IETF Attendance & Revenue • Attendance for 3 Meetings per year • Gov’t funds used through 1997 • Attendance rose until 2000 then fell • Prognosis for the period 2006 - 2010 is 2500 - 3000/year
One Proposed Restructuring Model IETF Foundation Fund Raising & Public Interest Oversight Secretariat Other Funds RFC Editor Technical Leadership & Standards development IETF IANA
Current Restructuring Plan New Service Provider Buyer IETF Internet Administrative Support Activity License Sale of Foretec Seminars IASA Trust FT Transfer of IETF-related IP and other assets CNRI Administrative Director Oversight Committee
IASA • An IETF Activity for administering the Internet Standards Process • The IETF Administrative Director (IAD) would be an employee of the Internet Society • The IETF Administrative Oversight Committee (IAOC) would consist of eight voting members and the IAD who serves, ex officio, as a non-voting member of the IAOC
IAOC Voting Members • 2 members appointed by a nominating committee of the IETF • 1 member appointed by the IESG • 1 member appointed by the IAB • 1 member appointed by the Internet Society Board of Trustees • The IETF Chair (ex officio) • The IAB Chair (ex officio) • The ISOC President/CEO (ex officio)
IAD Responsibilities • Manage the IASA to meet the administrative needs of the IETF • Establish an operating budget and administer IETF finances • Issuing RFPs, helping to select service providers and negotiating contracts • Managing business relationships • Establishing mechanisms to track performance
IAOC Responsibilities • Provide direction to the IAD on behalf of the IETF leadership • Oversee the functioning of the IASA (not an operating role) • Specifically • Select the IAD and provide high-level review and direction • Review plans and contracts • Develop corrective actions where needed • Temporarily assume duties of the IAD, if there is no IAD or the IAD is unavailable
Ensuring the Public Interest • The IETF has been effective in managing the development of Internet Standards to date • It may have mattered less in the past, but at present, there is no formal means within the IETF to ensure the broad public interest is addressed • Only those who can afford to attend IETF meetings and participate in the process are likely to influence the development of standards • There is no test of the larger public good, and no means to affect technical decisions about standards whose implications may go beyond the interests of IETF participants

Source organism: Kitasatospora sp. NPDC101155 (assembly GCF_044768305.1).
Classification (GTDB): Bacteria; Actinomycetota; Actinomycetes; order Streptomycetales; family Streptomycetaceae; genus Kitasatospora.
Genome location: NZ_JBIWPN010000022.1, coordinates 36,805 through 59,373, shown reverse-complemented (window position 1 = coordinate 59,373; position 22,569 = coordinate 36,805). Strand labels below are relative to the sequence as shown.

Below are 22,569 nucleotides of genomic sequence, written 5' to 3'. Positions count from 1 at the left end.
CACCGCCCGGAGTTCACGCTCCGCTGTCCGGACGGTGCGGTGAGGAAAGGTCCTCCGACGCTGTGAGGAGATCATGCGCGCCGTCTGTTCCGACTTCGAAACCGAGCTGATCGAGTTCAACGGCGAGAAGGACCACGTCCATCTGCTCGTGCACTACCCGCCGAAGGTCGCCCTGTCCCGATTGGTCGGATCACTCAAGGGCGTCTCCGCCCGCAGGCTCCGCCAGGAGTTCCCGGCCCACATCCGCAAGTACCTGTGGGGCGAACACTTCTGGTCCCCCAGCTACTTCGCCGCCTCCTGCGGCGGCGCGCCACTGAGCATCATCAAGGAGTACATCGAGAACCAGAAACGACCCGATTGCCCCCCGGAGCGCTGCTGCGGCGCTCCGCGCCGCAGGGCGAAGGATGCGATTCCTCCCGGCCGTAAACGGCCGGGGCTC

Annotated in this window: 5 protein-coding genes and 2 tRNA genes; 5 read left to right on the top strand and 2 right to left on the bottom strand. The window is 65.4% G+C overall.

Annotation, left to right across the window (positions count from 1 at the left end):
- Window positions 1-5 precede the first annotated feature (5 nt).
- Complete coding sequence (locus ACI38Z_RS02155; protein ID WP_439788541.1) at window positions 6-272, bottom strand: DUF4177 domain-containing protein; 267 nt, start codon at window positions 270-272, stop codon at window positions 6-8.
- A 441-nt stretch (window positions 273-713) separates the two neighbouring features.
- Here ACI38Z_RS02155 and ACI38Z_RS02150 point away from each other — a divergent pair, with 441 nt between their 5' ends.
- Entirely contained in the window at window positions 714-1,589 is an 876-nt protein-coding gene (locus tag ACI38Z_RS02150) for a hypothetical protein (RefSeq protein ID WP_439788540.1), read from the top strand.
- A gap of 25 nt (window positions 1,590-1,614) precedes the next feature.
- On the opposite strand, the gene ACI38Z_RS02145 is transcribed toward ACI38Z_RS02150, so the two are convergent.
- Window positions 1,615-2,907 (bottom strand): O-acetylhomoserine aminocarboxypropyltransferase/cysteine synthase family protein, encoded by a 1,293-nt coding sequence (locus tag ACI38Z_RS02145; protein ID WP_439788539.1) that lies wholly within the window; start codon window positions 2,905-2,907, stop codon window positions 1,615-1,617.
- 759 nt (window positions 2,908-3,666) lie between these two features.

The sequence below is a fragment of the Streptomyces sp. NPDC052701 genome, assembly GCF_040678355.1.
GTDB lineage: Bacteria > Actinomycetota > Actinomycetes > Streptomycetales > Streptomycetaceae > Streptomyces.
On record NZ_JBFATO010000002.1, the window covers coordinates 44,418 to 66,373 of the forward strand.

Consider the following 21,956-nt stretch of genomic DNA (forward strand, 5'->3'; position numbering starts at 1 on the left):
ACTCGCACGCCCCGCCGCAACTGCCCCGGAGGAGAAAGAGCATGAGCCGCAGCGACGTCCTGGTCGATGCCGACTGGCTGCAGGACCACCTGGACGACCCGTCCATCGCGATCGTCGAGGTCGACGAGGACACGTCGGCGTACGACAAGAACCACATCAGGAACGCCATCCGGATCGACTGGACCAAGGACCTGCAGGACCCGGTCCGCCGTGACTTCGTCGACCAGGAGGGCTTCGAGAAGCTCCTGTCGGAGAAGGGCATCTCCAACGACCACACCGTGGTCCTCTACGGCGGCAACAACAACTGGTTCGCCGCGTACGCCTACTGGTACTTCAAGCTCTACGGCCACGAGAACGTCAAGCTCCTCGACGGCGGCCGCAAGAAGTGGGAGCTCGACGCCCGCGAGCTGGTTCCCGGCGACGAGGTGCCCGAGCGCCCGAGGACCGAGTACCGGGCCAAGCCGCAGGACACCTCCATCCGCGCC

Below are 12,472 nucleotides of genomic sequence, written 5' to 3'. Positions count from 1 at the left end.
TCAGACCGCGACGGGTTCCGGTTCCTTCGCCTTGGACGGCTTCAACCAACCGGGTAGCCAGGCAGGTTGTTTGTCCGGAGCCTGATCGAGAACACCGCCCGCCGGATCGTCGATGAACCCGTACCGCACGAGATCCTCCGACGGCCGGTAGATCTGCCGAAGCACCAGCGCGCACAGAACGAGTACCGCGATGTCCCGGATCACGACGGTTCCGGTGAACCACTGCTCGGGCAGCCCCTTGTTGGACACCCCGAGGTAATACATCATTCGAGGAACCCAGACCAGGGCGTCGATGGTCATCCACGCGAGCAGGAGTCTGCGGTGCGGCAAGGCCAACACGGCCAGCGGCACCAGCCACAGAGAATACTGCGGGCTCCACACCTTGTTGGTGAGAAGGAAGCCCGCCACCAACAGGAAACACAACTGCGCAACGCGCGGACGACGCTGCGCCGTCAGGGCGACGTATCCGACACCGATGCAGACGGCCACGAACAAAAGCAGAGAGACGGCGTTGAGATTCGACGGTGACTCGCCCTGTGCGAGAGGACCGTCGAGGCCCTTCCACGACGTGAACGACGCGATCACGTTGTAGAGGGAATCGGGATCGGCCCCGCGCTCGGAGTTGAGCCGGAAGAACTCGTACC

Some Concerns? • The IETF believes the current processes are satisfactory to meet future needs and that they are able to change them, as appropriate • The United Nations wants to play a role in this domain, especially with the convergence of online and wireless technology, including now telephony and video services • Some nations feel that “legitimacy” requires a body like the UN to play a leading role • Despite its origins, most private sector business groups are convinced that the Internet cannot flourish under Government dominion, whether the UN or any individual government.
Possible Next Steps? • Cause a dialog to be initiated involving multiple stakeholders to identify the public interest issues which require attention and are effected by technical choices that have impact beyond the purely technical • Use these results to inform ourselves (as a nation) and to work with other informed nations in moving forward with a domestic and global agenda to address these issues • The list of issues are potentially quite large; a small sampler set might include: • Identifying and protecting against anti-competitive technical practices; empowering disadvantaged citizens on the net; allowing for interoperability among different information systems; providing visibility into information management practices; building network-based diagnostic and forensic tools